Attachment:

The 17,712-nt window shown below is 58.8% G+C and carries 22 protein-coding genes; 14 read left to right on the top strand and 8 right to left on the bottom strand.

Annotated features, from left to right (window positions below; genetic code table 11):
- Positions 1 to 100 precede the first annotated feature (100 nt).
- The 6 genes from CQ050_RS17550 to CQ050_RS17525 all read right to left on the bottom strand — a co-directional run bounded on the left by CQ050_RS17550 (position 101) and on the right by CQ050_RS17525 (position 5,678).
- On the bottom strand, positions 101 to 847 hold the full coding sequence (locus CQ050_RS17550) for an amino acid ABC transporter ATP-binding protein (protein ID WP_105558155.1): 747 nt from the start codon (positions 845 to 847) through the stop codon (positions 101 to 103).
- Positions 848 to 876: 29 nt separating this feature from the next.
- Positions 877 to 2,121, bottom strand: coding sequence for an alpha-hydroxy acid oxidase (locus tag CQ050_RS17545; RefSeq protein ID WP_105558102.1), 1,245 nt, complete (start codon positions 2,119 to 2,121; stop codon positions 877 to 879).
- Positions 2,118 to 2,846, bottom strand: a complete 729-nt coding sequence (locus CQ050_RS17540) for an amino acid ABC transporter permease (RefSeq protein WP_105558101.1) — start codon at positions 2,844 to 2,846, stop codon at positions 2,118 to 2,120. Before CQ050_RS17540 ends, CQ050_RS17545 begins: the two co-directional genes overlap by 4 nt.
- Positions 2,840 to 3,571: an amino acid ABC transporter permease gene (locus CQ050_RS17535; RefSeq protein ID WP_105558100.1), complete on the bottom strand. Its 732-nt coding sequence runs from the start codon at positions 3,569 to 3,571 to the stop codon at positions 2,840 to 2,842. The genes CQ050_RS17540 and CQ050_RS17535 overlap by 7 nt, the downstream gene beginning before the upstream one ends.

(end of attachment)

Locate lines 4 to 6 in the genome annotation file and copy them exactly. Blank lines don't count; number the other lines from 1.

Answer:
- The 6 genes from CQ050_RS17550 to CQ050_RS17525 all read right to left on the bottom strand — a co-directional run bounded on the left by CQ050_RS17550 (position 101) and on the right by CQ050_RS17525 (position 5,678).
- On the bottom strand, positions 101 to 847 hold the full coding sequence (locus CQ050_RS17550) for an amino acid ABC transporter ATP-binding protein (protein ID WP_105558155.1): 747 nt from the start codon (positions 845 to 847) through the stop codon (positions 101 to 103).
- Positions 848 to 876: 29 nt separating this feature from the next.